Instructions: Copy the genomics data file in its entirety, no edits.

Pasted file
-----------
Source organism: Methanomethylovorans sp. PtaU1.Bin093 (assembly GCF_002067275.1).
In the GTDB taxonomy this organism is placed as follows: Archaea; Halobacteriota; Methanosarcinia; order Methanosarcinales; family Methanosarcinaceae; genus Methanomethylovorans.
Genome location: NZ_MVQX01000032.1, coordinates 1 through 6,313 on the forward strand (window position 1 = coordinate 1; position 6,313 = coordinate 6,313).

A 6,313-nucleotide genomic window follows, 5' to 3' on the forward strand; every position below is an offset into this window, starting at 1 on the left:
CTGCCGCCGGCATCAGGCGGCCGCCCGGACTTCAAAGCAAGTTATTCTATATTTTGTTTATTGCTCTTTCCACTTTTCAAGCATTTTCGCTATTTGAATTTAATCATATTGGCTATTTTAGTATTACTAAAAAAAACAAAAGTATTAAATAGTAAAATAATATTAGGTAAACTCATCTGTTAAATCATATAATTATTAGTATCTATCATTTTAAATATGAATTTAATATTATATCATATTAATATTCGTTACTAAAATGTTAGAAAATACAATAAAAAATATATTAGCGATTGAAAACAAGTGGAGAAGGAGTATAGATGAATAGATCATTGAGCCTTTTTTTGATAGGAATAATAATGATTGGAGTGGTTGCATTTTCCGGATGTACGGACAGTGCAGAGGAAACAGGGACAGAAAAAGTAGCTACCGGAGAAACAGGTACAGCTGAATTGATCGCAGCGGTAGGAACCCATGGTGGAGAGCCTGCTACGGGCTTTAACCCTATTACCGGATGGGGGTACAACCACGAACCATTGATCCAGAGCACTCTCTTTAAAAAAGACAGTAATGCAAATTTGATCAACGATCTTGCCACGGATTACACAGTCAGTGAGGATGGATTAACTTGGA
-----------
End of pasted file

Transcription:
Source organism: Methanomethylovorans sp. PtaU1.Bin093 (assembly GCF_002067275.1).
In the GTDB taxonomy this organism is placed as follows: Archaea; Halobacteriota; Methanosarcinia; order Methanosarcinales; family Methanosarcinaceae; genus Methanomethylovorans.
Genome location: NZ_MVQX01000032.1, coordinates 1 through 6,313 on the forward strand (window position 1 = coordinate 1; position 6,313 = coordinate 6,313).

A 6,313-nucleotide genomic window follows, 5' to 3' on the forward strand; every position below is an offset into this window, starting at 1 on the left:
CTGCCGCCGGCATCAGGCGGCCGCCCGGACTTCAAAGCAAGTTATTCTATATTTTGTTTATTGCTCTTTCCACTTTTCAAGCATTTTCGCTATTTGAATTTAATCATATTGGCTATTTTAGTATTACTAAAAAAAACAAAAGTATTAAATAGTAAAATAATATTAGGTAAACTCATCTGTTAAATCATATAATTATTAGTATCTATCATTTTAAATATGAATTTAATATTATATCATATTAATATTCGTTACTAAAATGTTAGAAAATACAATAAAAAATATATTAGCGATTGAAAACAAGTGGAGAAGGAGTATAGATGAATAGATCATTGAGCCTTTTTTTGATAGGAATAATAATGATTGGAGTGGTTGCATTTTCCGGATGTACGGACAGTGCAGAGGAAACAGGGACAGAAAAAGTAGCTACCGGAGAAACAGGTACAGCTGAATTGATCGCAGCGGTAGGAACCCATGGTGGAGAGCCTGCTACGGGCTTTAACCCTATTACCGGATGGGGGTACAACCACGAACCATTGATCCAGAGCACTCTCTTTAAAAAAGACAGTAATGCAAATTTGATCAACGATCTTGCCACGGATTACACAGTCAGTGAGGATGGATTAACTTGGA